My Moto for the last two years has been “have courage.” I realized that whether you have a fear of success or of failure, what’s at the root of both is the fear of change and of the unknown. Will things really be better? What if they get worse? This fear sometimes creeps up when I paint. Any mistake can lead to a painting being absolutely horrid or completely wonderful, and that fear can be paralyzing if I let it take over.
In May and June of 2018 I had a solo exhibition called “Flowers and Their Meanings” at the Park Ridge Public Library in New Jersey. This featured paintings from my series “Flowers in the Garden.” Hands down, Roses in a Yellow Cloud was the star of the show. The vibrant yellow and red against the dark stems and leaves certainly made heads turn. Although bright colors tend to activate our minds, there’s something soothing and soft about this painting. When I started this piece I didn’t intend to go in this direction, but it happened because I didn’t let fear get the best of me.
Many years ago I read a book that has left a long-lasting impression in my mind. In it there’s a dictionary of flowers and their meanings in Victorian times. In this era, each flower, plant or fruit was used to send secret messages among the aristocracy. For example, a red rose was sent as a symbol of love while a petunia said “your presence soothes me.” I’ve never been one to really enjoy flowers, but when given a meaning, I have a different appreciation for them. So I started the process of painting a series of flowers that would express feelings and meanings through the flowers, their colors, and the colors that would surround them.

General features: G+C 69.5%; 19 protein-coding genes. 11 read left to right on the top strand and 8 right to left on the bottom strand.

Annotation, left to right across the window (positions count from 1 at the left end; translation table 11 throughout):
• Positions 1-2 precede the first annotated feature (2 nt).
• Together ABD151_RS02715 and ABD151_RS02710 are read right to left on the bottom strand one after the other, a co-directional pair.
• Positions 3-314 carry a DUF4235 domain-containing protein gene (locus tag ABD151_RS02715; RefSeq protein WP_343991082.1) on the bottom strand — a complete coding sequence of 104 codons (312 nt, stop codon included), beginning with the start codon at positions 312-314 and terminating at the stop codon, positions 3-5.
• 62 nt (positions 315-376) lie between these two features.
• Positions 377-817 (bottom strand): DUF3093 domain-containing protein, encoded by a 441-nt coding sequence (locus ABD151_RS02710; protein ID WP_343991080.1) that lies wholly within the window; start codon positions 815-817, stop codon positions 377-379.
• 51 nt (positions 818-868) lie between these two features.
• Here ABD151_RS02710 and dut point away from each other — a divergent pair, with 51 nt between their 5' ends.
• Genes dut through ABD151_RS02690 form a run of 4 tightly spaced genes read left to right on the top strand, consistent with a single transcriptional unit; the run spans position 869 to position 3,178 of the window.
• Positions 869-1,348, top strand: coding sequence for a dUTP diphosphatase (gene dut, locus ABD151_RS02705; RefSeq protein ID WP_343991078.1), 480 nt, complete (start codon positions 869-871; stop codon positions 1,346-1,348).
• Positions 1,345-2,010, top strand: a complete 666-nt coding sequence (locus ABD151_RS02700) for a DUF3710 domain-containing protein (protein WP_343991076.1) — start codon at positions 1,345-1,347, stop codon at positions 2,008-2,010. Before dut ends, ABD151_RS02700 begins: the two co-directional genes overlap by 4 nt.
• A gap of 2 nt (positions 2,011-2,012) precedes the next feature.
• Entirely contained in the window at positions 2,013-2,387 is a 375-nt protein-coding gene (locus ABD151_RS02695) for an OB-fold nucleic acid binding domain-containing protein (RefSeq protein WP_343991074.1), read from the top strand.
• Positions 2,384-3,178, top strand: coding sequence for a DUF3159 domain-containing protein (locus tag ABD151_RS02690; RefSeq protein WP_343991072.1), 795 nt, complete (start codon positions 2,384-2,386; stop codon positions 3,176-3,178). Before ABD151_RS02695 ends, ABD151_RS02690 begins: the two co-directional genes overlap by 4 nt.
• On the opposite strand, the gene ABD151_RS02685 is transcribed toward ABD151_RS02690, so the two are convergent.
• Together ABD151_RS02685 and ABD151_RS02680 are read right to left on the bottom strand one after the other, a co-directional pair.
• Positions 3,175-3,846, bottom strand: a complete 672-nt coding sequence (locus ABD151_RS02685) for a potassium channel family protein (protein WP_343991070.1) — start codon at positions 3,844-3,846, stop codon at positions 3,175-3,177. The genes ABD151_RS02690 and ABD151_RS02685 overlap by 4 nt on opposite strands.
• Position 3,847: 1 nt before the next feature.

You see, I’m not really one to fully mix my colors on my palette. I mix my colors when my intention is to make something very specific and precise. Most of the time, however, I want my paintings to flow and for my colors to be as close to spontaneous as possible. I set the colors out that I would normally need for a specific color. Rather than mixing them, I just dip my brush into the different paints and then move my brush into the shapes, shadows, and highlights I create. I continue to layer, dark where I need dark, light where I need light, and out come these shapes with multiple colors. If you look at the roses from afar, they just look like red roses, but up-close you can see every single color that has come together to create each shadow and curvature.
The Final Touches
The original background was a pink and purple. As always, my background came from paints left over while creating other paintings. The flowers I originally intended to make were yellow in order to contrast the background. What I ended up with was this kind of red that I just didn’t want to let go of. I had to make a choice between my roses and my background. With every painting there’s always a little bit of fear that any change I make may ruin the painting forever. I can’t predict the future, but I can imagine what it could be like. I knew that my indecision was keeping me from painting, so I went for it and chose to change the background. I had never made such a drastic change to a painting I liked. The more I studied the painting, I knew something wasn’t right and so I had to go with my intuition. I created many shades of yellow, constantly changing the amount of each paint that was on my palette without any precise reason for the amount I had of each. It was an intentional spontaneity.
What if I hadn’t taken a risk and ignored my fear? Roses in a Yellow Cloud wouldn’t be what it is. I now have a technique I’m able to and have been able to use in other successful paintings. I’m not sure if I feared failure or success. What’s important is that I took a risk, followed my intuition, and made the change I needed to make. “Have courage" continues to be my moto because overcoming fear is something I work on regularly. Maybe you do, too.